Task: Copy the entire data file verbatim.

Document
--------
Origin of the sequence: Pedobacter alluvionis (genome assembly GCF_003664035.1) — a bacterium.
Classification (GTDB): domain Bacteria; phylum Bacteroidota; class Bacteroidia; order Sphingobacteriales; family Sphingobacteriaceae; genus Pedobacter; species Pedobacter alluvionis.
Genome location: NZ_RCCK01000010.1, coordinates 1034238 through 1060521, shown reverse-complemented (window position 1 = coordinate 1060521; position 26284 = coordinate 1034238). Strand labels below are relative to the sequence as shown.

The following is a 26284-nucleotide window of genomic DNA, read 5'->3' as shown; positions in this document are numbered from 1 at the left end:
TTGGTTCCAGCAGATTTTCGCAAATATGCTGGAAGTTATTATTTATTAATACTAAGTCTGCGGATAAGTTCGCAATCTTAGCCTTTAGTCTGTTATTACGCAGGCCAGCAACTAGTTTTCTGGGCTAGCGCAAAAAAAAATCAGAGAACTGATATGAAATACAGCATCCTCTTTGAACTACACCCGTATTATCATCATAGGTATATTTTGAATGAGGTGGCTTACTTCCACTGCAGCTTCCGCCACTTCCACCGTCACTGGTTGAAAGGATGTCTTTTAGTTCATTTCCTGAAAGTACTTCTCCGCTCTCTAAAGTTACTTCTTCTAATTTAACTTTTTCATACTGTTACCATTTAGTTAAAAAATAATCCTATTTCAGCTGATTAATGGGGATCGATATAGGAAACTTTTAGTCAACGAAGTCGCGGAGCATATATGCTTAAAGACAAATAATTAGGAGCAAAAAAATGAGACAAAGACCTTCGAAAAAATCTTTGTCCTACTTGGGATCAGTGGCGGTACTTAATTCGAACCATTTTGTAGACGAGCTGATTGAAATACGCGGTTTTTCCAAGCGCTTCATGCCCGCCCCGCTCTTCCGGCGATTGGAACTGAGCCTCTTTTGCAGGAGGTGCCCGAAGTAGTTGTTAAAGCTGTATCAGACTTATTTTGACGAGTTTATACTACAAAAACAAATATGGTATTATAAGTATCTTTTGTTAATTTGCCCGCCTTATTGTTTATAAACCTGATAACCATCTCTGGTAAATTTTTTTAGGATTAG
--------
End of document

Origin of the sequence: Pedobacter alluvionis (genome assembly GCF_003664035.1) — a bacterium.
Classification (GTDB): domain Bacteria; phylum Bacteroidota; class Bacteroidia; order Sphingobacteriales; family Sphingobacteriaceae; genus Pedobacter; species Pedobacter alluvionis.
Genome location: NZ_RCCK01000010.1, coordinates 1034238 through 1060521, shown reverse-complemented (window position 1 = coordinate 1060521; position 26284 = coordinate 1034238). Strand labels below are relative to the sequence as shown.

The following is a 26284-nucleotide window of genomic DNA, read 5'->3' as shown; positions in this document are numbered from 1 at the left end:
TTGGTTCCAGCAGATTTTCGCAAATATGCTGGAAGTTATTATTTATTAATACTAAGTCTGCGGATAAGTTCGCAATCTTAGCCTTTAGTCTGTTATTACGCAGGCCAGCAACTAGTTTTCTGGGCTAGCGCAAAAAAAAATCAGAGAACTGATATGAAATACAGCATCCTCTTTGAACTACACCCGTATTATCATCATAGGTATATTTTGAATGAGGTGGCTTACTTCCACTGCAGCTTCCGCCACTTCCACCGTCACTGGTTGAAAGGATGTCTTTTAGTTCATTTCCTGAAAGTACTTCTCCGCTCTCTAAAGTTACTTCTTCTAATTTAACTTTTTCATACTGTTACCATTTAGTTAAAAAATAATCCTATTTCAGCTGATTAATGGGGATCGATATAGGAAACTTTTAGTCAACGAAGTCGCGGAGCATATATGCTTAAAGACAAATAATTAGGAGCAAAAAAATGAGACAAAGACCTTCGAAAAAATCTTTGTCCTACTTGGGATCAGTGGCGGTACTTAATTCGAACCATTTTGTAGACGAGCTGATTGAAATACGCGGTTTTTCCAAGCGCTTCATGCCCGCCCCGCTCTTCCGGCGATTGGAACTGAGCCTCTTTTGCAGGAGGTGCCCGAAGTAGTTGTTAAAGCTGTATCAGACTTATTTTGACGAGTTTATACTACAAAAACAAATATGGTATTATAAGTATCTTTTGTTAATTTGCCCGCCTTATTGTTTATAAACCTGATAACCATCTCTGGTAAATTTTTTTAGGATTAG